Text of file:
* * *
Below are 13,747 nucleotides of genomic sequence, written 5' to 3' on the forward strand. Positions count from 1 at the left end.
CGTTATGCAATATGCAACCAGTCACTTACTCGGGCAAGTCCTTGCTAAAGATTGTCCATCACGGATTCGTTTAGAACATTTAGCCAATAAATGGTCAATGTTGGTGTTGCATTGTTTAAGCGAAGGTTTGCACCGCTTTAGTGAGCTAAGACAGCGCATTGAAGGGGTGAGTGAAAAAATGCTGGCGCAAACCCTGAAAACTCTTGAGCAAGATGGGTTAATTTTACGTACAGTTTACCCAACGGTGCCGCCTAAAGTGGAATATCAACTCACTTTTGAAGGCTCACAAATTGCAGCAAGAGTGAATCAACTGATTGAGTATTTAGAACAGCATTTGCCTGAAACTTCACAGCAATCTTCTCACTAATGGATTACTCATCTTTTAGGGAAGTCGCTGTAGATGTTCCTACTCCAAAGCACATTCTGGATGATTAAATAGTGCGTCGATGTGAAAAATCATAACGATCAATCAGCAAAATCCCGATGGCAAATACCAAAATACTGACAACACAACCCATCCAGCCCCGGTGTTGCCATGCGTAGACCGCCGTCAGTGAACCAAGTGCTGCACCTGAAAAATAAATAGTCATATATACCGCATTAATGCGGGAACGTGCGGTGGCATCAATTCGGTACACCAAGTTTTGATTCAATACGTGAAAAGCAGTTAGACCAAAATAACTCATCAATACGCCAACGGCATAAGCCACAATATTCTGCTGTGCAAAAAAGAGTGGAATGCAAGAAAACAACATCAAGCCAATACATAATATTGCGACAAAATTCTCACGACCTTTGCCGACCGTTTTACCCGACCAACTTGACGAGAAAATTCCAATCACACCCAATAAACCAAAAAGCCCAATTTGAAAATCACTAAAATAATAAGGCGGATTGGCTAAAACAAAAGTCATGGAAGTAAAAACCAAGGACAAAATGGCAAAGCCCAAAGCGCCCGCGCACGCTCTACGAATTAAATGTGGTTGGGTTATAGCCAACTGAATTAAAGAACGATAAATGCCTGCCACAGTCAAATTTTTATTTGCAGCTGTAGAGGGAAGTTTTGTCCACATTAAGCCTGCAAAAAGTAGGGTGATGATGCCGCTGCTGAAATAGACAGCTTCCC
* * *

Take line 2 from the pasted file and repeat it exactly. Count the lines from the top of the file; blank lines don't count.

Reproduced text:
CGTTATGCAATATGCAACCAGTCACTTACTCGGGCAAGTCCTTGCTAAAGATTGTCCATCACGGATTCGTTTAGAACATTTAGCCAATAAATGGTCAATGTTGGTGTTGCATTGTTTAAGCGAAGGTTTGCACCGCTTTAGTGAGCTAAGACAGCGCATTGAAGGGGTGAGTGAAAAAATGCTGGCGCAAACCCTGAAAACTCTTGAGCAAGATGGGTTAATTTTACGTACAGTTTACCCAACGGTGCCGCCTAAAGTGGAATATCAACTCACTTTTGAAGGCTCACAAATTGCAGCAAGAGTGAATCAACTGATTGAGTATTTAGAACAGCATTTGCCTGAAACTTCACAGCAATCTTCTCACTAATGGATTACTCATCTTTTAGGGAAGTCGCTGTAGATGTTCCTACTCCAAAGCACATTCTGGATGATTAAATAGTGCGTCGATGTGAAAAATCATAACGATCAATCAGCAAAATCCCGATGGCAAATACCAAAATACTGACAACACAACCCATCCAGCCCCGGTGTTGCCATGCGTAGACCGCCGTCAGTGAACCAAGTGCTGCACCTGAAAAATAAATAGTCATATATACCGCATTAATGCGGGAACGTGCGGTGGCATCAATTCGGTACACCAAGTTTTGATTCAATACGTGAAAAGCAGTTAGACCAAAATAACTCATCAATACGCCAACGGCATAAGCCACAATATTCTGCTGTGCAAAAAAGAGTGGAATGCAAGAAAACAACATCAAGCCAATACATAATATTGCGACAAAATTCTCACGACCTTTGCCGACCGTTTTACCCGACCAACTTGACGAGAAAATTCCAATCACACCCAATAAACCAAAAAGCCCAATTTGAAAATCACTAAAATAATAAGGCGGATTGGCTAAAACAAAAGTCATGGAAGTAAAAACCAAGGACAAAATGGCAAAGCCCAAAGCGCCCGCGCACGCTCTACGAATTAAATGTGGTTGGGTTATAGCCAACTGAATTAAAGAACGATAAATGCCTGCCACAGTCAAATTTTTATTTGCAGCTGTAGAGGGAAGTTTTGTCCACATTAAGCCTGCAAAAAGTAGGGTGATGATGCCGCTGCTGAAATAGACAGCTTCCC